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Old 08-13-2010
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Removing old epoxy

Ceiling light fixture that was attached with epoxy has fallen and taken some of the gelcoat with it, so the fiberglass is showing. It's also left behind the old epoxy.
I want to patch/cover the bare fiberglass and scrap off/remove the old epoxy so i can reafix with double edged tape.
I tried both a plastic and a metal type putty knife - next to useless.
I'd like to try to avoid a chemical stripper....
any simple solutions or if not that, a solution that works ???
thanks,
Suky
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Dremel duct tape and caution
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Yepper, epoxy is pretty tenacious! Do you own any power tools you attach sandpaper to - and allows controlled sanding in a small area?
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I would be first time user of Dremel. That sounds like it might be the small controlled sandpaper route ... what number sandpaper ?
Any other tips.
Like the simplicity of duct tape.
Thanks for your patience and help.
I'm sailer who's becoming handy out of necessity.
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How about a sharp chisel, drawing across the surface of the epoxy shaving it off, not gouging into it. With light pressure, you can shave off quite a bit accurately.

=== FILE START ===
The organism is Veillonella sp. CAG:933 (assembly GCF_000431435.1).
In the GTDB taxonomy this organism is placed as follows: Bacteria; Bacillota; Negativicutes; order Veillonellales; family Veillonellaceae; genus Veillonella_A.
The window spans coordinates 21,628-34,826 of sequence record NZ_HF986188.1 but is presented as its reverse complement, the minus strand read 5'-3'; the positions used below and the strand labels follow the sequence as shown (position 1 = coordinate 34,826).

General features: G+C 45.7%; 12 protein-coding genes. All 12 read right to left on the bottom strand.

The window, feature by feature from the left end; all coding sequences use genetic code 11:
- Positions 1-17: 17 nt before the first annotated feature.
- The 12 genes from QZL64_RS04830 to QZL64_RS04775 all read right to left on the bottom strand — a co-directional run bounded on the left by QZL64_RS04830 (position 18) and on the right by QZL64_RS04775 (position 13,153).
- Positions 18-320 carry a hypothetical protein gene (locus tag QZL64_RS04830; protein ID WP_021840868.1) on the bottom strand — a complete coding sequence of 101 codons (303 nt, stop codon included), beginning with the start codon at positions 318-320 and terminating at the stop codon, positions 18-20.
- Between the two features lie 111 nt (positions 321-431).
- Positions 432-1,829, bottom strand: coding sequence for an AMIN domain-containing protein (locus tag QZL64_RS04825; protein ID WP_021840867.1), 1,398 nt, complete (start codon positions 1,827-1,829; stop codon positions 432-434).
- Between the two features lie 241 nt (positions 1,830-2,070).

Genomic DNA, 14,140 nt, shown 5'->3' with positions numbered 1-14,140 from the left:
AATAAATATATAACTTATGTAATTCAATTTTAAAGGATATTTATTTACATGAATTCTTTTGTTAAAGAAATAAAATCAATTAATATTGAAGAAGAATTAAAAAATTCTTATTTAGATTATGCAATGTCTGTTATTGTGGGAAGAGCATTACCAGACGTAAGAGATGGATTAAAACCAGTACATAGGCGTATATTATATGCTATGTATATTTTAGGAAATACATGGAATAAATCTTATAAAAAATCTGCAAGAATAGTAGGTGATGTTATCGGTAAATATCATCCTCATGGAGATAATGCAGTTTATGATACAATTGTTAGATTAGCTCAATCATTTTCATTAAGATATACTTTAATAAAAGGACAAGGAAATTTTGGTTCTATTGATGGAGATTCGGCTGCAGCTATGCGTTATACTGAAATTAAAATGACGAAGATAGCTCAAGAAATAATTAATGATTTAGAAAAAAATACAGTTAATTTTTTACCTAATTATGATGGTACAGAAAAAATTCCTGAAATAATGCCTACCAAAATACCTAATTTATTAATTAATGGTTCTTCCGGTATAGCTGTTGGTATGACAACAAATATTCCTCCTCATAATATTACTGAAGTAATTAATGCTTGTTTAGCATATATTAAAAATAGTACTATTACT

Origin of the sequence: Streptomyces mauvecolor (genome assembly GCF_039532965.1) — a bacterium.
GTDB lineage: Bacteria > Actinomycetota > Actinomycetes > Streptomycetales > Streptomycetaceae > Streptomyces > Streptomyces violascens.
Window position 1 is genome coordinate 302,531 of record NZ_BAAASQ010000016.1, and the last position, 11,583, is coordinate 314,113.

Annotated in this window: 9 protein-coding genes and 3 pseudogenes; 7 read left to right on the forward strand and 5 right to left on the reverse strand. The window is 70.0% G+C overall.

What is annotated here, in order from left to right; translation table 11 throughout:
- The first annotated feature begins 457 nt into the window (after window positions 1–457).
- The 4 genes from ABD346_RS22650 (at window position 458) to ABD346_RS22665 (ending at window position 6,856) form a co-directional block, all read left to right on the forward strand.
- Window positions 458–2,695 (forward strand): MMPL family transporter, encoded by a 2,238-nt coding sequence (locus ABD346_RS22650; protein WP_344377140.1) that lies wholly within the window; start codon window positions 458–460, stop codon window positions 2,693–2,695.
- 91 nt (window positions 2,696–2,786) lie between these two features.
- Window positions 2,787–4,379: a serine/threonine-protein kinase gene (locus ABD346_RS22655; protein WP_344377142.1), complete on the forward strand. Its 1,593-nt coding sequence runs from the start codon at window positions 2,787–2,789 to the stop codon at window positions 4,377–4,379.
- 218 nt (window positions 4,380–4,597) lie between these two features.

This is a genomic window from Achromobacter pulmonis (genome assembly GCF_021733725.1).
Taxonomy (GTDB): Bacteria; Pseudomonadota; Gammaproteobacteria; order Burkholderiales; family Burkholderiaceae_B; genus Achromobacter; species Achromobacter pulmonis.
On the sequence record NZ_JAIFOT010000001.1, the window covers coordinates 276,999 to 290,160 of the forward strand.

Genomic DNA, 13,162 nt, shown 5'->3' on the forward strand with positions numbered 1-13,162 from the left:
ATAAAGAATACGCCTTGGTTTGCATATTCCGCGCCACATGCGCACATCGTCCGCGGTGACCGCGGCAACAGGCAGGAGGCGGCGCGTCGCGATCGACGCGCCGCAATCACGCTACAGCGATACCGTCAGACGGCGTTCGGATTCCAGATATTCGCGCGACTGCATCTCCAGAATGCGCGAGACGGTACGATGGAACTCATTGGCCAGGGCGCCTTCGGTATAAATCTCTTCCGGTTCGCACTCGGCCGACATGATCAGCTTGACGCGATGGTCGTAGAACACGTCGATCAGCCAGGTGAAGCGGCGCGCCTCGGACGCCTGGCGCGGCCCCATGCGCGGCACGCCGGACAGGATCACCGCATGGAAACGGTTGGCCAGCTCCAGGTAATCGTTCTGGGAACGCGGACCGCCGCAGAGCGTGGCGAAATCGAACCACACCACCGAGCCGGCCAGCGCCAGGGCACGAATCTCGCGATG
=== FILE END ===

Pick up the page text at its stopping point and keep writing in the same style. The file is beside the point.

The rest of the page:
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If they make 36 grit for the Dremel - that would make short work of it. If you are using a Dremel Multi-Max, the MM920 blade would work really well.

Sailing and handy go hand-in-hand to a pretty large degree!

Good luck!
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Double-sided tape to secure a fixgture onto an overhead? VERY BAD IDEA.

The adhesive will soften and let go after repeatedly being heated up by the sun-baked fiberglass it is attached to. At which point...BONK! Lighting fixture falls on your head.

Even premium brands like 3M are subject to failing in those conditions. They sell industrial "velcro" type fasteners, for holding car toll transponders onto windshields, and they have no product that will withstand long-term use in places like Florida, where the heat bakes it all day.

Epoxy really is the correct way to go, or some other permanent adhesive like urethane glue.

Bear in mind, the epoxy that was there before DID NOT FAIL. What failed was the bond between the gelcoat (or paint, since gelcoat is normally used only on the exterior of a hull) and the fiberglass.

By all means, roughen up the fiberglass (wearing a dust mask & eye protection because of the nasty fiberglass fragments) before you stick anything to it, but "tapes" and "sticky" things pretty much always fail under loads in hot boats.
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The fixture should really be installed properly.

You could use weld-mount 8-32 studs to secure it if you don't want to drill holes.
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